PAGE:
Triptych Media is proud to present the 2022 Mind Brain Masterclass in conjunction with and presented by Professor Simon Lewis.
If Medicine was a Science, we would have all the answers, but it is an art, which is best described at times as a performing art. In the challenging real-world of advising practice in an evidence-free zone, how do we navigate away from Eminence-Based Medicine and ensure that we are offering best practice? This lecture will cover the thorny topics like thrombolysing those patients with a higher risk of haemorrhage (e.g., cavernomas, amyloid); whether, when and how we should be anti-coagulating fallers; how can we manage hypertensive fainters; or deal with daytime somnolence in those night owls who are up all night…
MANAGING THE DIZZY PATIENT
‘Doctor I feel dizzy’, seems like such an innocent history to hear but few words cause as much confusion and deserve to be banned from the consultation room as could be said for the term ‘dizzy’. Everyone uses it but sadly with a range of different meanings! Superficially, it would seem straightforward enough to break ‘dizzy’ down into being of pre-syncopal, vestibular or ataxic origin but that’s not how it feels to the patient who just feels DIZZY! This lecture will tackle the critical aspects of history taking, examination and investigations utilising real-world examples, so that you are not left feeling in a spin by your dizzy patient.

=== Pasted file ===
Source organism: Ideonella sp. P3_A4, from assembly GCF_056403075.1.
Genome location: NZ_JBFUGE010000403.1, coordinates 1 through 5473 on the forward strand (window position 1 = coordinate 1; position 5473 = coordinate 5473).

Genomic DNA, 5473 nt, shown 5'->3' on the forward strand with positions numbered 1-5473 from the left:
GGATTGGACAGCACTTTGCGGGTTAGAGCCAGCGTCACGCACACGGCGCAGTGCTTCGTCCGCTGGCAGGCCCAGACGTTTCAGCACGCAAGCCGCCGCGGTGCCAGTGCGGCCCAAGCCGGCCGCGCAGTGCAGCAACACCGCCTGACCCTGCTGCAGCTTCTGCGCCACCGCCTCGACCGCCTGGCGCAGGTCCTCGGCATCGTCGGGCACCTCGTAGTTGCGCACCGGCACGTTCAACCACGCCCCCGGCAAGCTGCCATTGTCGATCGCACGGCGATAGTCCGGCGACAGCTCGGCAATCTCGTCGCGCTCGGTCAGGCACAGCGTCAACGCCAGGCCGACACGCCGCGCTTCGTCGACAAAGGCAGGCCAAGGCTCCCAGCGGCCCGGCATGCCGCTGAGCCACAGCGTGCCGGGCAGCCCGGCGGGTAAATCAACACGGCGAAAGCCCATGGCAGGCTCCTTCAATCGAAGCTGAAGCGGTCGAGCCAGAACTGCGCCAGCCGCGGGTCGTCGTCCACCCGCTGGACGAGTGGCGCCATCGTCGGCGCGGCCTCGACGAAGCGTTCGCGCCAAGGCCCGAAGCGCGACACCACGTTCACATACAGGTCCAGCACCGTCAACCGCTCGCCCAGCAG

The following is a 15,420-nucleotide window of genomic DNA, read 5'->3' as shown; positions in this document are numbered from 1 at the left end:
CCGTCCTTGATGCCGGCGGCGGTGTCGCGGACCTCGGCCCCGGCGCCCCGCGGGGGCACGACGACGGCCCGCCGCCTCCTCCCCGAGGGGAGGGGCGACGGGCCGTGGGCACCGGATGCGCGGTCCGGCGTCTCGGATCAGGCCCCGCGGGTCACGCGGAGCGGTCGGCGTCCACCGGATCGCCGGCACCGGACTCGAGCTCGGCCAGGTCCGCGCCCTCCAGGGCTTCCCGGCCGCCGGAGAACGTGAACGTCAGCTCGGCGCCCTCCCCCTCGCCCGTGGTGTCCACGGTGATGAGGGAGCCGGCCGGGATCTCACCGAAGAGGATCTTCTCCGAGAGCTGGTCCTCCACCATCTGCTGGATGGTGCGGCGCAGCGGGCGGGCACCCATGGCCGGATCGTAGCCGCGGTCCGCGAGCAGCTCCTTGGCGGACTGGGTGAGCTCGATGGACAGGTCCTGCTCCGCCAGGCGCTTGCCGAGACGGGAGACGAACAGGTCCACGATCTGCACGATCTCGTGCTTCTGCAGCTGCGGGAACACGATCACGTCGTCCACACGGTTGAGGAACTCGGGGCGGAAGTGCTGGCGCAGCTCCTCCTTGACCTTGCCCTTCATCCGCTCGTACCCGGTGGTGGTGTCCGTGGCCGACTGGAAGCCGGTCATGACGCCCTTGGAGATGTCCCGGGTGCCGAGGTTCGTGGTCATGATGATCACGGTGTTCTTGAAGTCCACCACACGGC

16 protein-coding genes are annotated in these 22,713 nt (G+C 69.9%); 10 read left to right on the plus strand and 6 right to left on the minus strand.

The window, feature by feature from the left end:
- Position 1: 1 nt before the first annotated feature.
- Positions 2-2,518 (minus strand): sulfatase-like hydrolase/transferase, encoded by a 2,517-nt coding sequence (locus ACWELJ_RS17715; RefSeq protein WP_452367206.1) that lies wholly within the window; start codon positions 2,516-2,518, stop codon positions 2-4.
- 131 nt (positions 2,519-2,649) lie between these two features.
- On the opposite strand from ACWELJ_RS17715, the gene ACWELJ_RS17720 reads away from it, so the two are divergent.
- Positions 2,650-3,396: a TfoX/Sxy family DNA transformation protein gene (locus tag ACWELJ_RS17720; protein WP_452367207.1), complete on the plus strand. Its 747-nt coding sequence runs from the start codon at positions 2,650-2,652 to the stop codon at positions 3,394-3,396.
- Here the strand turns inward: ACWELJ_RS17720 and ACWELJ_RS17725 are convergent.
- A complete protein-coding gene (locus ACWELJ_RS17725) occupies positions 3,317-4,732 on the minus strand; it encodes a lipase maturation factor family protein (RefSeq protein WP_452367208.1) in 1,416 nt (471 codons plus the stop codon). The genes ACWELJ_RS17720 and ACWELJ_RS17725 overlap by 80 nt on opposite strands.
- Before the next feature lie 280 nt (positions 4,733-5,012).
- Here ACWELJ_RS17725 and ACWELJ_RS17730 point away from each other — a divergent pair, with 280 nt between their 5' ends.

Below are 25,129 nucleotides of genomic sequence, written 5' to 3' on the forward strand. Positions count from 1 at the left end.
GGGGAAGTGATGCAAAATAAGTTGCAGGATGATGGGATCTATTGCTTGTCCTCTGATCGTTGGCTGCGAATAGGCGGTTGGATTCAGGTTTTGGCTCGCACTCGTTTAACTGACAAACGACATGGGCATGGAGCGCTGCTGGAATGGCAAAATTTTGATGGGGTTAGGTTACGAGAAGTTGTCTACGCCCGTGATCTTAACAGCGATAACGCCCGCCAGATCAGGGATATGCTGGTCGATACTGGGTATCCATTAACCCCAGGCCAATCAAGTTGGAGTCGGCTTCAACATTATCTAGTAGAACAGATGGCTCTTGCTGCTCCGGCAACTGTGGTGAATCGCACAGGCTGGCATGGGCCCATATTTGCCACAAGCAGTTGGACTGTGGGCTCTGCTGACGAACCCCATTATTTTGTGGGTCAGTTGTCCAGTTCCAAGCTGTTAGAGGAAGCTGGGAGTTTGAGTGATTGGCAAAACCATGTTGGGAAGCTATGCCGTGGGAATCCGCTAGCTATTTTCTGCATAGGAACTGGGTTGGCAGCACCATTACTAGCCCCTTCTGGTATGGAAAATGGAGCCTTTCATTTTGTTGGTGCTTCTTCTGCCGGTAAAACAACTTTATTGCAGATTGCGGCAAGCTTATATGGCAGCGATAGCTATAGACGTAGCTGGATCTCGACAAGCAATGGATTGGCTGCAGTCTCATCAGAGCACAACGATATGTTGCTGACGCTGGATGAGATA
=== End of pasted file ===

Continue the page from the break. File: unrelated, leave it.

COMMON NEUROSURGICAL ISSUES IN THE ELDERLY
A variety of neurosurgical problems can arise in aging patients. Some are specifically associated with advancing age, whereas other problems that occur across the lifespan may require different approaches in elderly patients. We will discuss the pathologies dealt with in this group and the challenges in decision making. Neurosurgical procedures that focus on improvement in quality of life with low procedural risk profiles and rapid recovery are particularly relevant in older age groups and include interventions for such conditions as normal pressure hydrocephalus, trigeminal neuralgia and symptomatic chronic subdural haematomas.
TELEHEALTH AND DISEASES OF THE AGEING BRAIN
Is there more you can do to help your Parkinson’s patients with their gait? Is imbalance a normal part of ageing? Is Romberg’s test of any use in the evaluation of ataxia? And should your patient with an MRI ‘suggestive’ of normal pressure hydrocephalus have a shunt? In this lecture, Alex Fois will address these questions and current controversies while reviewing the common causes of gait dysfunction in the outpatient clinic and their treatments – pharmacological, surgical, and neurorehabilitation.
ASSESSING DRIVING IN THE ELDERLY – PITFALLS AND PEARLS
Fewer issues create more angst in the clinic than decisions relating to driving in older patients. Thankfully, we are getting more official guidance on where we as clinicians should be drawing the line. However, implementing these processes is often challenging and needs to be handled carefully given what is at stake. This presentation will offer the clinician critical insights into the clues we should be seeking and the best options to keep our roads safe.
BANISHING AGEISM: FUTURE PROOFING OUR OWN DESTINY